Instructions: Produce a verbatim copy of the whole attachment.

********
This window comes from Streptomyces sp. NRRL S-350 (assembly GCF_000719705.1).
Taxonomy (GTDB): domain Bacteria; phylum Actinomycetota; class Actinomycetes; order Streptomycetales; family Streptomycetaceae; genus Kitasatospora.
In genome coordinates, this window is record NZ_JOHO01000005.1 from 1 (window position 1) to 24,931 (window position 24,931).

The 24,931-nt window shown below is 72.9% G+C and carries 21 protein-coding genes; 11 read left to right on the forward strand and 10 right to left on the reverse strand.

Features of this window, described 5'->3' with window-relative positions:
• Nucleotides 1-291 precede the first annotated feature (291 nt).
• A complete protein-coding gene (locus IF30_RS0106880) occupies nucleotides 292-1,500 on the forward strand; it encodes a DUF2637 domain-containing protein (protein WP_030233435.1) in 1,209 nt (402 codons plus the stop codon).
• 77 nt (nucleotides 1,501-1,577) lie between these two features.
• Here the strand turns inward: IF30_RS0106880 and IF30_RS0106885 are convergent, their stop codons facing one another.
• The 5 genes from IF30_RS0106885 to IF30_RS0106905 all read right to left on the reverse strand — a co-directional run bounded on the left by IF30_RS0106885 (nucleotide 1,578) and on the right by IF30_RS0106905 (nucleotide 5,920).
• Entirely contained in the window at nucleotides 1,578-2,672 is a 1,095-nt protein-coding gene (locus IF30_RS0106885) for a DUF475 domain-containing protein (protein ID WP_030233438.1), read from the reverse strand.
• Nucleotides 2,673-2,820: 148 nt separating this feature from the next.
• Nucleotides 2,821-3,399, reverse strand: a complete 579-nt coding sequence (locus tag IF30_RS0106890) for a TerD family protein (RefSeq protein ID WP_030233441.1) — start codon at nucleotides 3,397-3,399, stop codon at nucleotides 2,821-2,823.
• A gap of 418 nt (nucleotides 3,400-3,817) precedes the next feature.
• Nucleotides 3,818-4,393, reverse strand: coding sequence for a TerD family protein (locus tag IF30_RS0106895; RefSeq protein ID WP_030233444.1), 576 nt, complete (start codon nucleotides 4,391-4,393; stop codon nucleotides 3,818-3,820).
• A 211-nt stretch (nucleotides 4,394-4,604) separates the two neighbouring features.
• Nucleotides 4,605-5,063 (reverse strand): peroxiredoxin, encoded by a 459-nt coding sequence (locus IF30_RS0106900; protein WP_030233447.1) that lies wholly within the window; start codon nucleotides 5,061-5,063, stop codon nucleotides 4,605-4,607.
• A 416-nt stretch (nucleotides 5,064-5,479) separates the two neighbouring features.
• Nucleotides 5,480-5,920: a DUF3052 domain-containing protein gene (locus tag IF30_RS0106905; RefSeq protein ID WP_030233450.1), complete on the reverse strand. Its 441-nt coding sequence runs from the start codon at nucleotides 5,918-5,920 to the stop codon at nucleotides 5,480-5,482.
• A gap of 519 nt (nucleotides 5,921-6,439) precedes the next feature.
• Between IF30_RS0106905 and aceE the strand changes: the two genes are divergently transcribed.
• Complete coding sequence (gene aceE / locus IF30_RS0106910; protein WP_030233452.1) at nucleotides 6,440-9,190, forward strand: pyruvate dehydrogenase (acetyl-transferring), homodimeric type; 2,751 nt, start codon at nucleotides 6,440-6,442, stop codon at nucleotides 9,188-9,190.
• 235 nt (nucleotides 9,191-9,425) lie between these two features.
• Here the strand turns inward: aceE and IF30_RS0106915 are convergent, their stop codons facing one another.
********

This window comes from Streptomyces sp. NRRL S-350 (assembly GCF_000719705.1).
Taxonomy (GTDB): domain Bacteria; phylum Actinomycetota; class Actinomycetes; order Streptomycetales; family Streptomycetaceae; genus Kitasatospora.
In genome coordinates, this window is record NZ_JOHO01000005.1 from 1 (window position 1) to 24,931 (window position 24,931).

The 24,931-nt window shown below is 72.9% G+C and carries 21 protein-coding genes; 11 read left to right on the forward strand and 10 right to left on the reverse strand.

Features of this window, described 5'->3' with window-relative positions:
• Nucleotides 1-291 precede the first annotated feature (291 nt).
• A complete protein-coding gene (locus IF30_RS0106880) occupies nucleotides 292-1,500 on the forward strand; it encodes a DUF2637 domain-containing protein (protein WP_030233435.1) in 1,209 nt (402 codons plus the stop codon).
• 77 nt (nucleotides 1,501-1,577) lie between these two features.
• Here the strand turns inward: IF30_RS0106880 and IF30_RS0106885 are convergent, their stop codons facing one another.
• The 5 genes from IF30_RS0106885 to IF30_RS0106905 all read right to left on the reverse strand — a co-directional run bounded on the left by IF30_RS0106885 (nucleotide 1,578) and on the right by IF30_RS0106905 (nucleotide 5,920).
• Entirely contained in the window at nucleotides 1,578-2,672 is a 1,095-nt protein-coding gene (locus IF30_RS0106885) for a DUF475 domain-containing protein (protein ID WP_030233438.1), read from the reverse strand.
• Nucleotides 2,673-2,820: 148 nt separating this feature from the next.
• Nucleotides 2,821-3,399, reverse strand: a complete 579-nt coding sequence (locus tag IF30_RS0106890) for a TerD family protein (RefSeq protein ID WP_030233441.1) — start codon at nucleotides 3,397-3,399, stop codon at nucleotides 2,821-2,823.
• A gap of 418 nt (nucleotides 3,400-3,817) precedes the next feature.
• Nucleotides 3,818-4,393, reverse strand: coding sequence for a TerD family protein (locus tag IF30_RS0106895; RefSeq protein ID WP_030233444.1), 576 nt, complete (start codon nucleotides 4,391-4,393; stop codon nucleotides 3,818-3,820).
• A 211-nt stretch (nucleotides 4,394-4,604) separates the two neighbouring features.
• Nucleotides 4,605-5,063 (reverse strand): peroxiredoxin, encoded by a 459-nt coding sequence (locus IF30_RS0106900; protein WP_030233447.1) that lies wholly within the window; start codon nucleotides 5,061-5,063, stop codon nucleotides 4,605-4,607.
• A 416-nt stretch (nucleotides 5,064-5,479) separates the two neighbouring features.
• Nucleotides 5,480-5,920: a DUF3052 domain-containing protein gene (locus tag IF30_RS0106905; RefSeq protein ID WP_030233450.1), complete on the reverse strand. Its 441-nt coding sequence runs from the start codon at nucleotides 5,918-5,920 to the stop codon at nucleotides 5,480-5,482.
• A gap of 519 nt (nucleotides 5,921-6,439) precedes the next feature.
• Between IF30_RS0106905 and aceE the strand changes: the two genes are divergently transcribed.
• Complete coding sequence (gene aceE / locus IF30_RS0106910; protein WP_030233452.1) at nucleotides 6,440-9,190, forward strand: pyruvate dehydrogenase (acetyl-transferring), homodimeric type; 2,751 nt, start codon at nucleotides 6,440-6,442, stop codon at nucleotides 9,188-9,190.
• 235 nt (nucleotides 9,191-9,425) lie between these two features.
• Here the strand turns inward: aceE and IF30_RS0106915 are convergent, their stop codons facing one another.